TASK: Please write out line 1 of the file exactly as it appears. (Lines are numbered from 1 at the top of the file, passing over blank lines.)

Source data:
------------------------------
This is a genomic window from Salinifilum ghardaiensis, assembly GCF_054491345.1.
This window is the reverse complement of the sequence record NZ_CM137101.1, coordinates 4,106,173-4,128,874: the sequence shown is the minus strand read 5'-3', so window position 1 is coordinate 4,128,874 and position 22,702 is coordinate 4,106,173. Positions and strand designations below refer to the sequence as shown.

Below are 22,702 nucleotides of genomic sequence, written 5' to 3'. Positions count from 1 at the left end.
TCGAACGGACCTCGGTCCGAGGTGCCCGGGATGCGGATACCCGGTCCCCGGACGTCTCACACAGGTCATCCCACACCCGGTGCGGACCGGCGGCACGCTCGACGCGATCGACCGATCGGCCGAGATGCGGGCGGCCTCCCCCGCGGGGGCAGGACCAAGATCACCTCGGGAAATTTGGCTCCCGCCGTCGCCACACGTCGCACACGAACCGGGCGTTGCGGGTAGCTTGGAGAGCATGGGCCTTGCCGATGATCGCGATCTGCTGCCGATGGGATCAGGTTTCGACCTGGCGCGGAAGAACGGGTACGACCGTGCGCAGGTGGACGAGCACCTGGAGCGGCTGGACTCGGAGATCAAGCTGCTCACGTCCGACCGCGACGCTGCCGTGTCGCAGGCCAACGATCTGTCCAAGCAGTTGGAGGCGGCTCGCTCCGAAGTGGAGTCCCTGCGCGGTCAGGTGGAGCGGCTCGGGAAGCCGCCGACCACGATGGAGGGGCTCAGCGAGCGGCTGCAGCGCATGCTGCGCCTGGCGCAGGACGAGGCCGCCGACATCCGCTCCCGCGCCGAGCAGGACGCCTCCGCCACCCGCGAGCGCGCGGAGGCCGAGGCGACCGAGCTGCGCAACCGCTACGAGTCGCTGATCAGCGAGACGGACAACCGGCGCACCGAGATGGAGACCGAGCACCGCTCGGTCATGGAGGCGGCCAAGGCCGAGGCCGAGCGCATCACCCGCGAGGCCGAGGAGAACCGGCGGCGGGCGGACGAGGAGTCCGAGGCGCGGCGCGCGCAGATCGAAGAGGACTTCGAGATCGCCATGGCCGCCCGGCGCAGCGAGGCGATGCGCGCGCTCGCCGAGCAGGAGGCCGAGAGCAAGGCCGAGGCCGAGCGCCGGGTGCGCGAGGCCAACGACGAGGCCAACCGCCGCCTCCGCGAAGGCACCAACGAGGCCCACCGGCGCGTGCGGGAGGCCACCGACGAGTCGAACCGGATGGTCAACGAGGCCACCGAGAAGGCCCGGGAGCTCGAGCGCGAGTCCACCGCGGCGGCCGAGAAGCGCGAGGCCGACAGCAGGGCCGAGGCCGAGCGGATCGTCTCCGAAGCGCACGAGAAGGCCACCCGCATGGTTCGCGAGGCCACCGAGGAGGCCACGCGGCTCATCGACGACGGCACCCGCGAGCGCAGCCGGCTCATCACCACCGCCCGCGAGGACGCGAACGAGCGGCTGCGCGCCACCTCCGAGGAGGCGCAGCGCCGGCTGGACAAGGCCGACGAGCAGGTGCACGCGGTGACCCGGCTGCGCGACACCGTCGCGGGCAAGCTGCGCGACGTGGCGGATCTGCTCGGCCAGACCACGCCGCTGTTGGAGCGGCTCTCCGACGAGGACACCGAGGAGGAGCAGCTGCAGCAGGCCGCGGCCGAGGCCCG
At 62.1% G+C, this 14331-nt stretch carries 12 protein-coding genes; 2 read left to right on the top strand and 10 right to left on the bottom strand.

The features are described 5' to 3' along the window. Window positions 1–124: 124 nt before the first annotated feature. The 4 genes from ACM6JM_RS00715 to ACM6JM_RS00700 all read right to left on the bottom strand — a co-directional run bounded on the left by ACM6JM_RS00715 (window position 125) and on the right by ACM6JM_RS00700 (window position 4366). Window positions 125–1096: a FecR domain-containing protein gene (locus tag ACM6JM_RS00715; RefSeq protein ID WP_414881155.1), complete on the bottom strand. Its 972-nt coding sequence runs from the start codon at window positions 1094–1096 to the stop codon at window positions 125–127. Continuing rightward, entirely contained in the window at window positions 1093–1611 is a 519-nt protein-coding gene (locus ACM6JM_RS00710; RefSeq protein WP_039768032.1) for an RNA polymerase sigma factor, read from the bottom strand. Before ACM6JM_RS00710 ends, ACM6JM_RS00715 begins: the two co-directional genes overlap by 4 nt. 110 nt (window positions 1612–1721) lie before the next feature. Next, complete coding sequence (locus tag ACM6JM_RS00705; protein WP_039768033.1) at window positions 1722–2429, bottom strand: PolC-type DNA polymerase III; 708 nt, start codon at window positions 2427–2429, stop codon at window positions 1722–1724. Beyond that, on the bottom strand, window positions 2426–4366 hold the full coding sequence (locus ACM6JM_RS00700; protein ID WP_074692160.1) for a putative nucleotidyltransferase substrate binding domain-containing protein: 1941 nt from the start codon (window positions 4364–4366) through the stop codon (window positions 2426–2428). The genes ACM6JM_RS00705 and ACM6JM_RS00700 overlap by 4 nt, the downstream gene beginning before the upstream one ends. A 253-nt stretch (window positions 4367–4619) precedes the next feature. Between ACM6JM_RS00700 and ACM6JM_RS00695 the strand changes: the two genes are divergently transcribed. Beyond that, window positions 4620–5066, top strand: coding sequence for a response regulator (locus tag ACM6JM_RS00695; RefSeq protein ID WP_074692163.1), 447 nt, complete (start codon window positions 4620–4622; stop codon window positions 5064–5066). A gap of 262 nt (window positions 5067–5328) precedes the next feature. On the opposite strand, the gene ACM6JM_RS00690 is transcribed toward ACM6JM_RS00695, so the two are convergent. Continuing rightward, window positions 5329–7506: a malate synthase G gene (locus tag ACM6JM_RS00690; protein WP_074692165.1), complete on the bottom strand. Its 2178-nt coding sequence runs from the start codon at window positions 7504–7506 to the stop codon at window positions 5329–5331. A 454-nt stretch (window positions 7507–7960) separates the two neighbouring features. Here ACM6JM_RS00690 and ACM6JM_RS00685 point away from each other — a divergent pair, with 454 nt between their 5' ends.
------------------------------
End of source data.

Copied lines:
This is a genomic window from Salinifilum ghardaiensis, assembly GCF_054491345.1.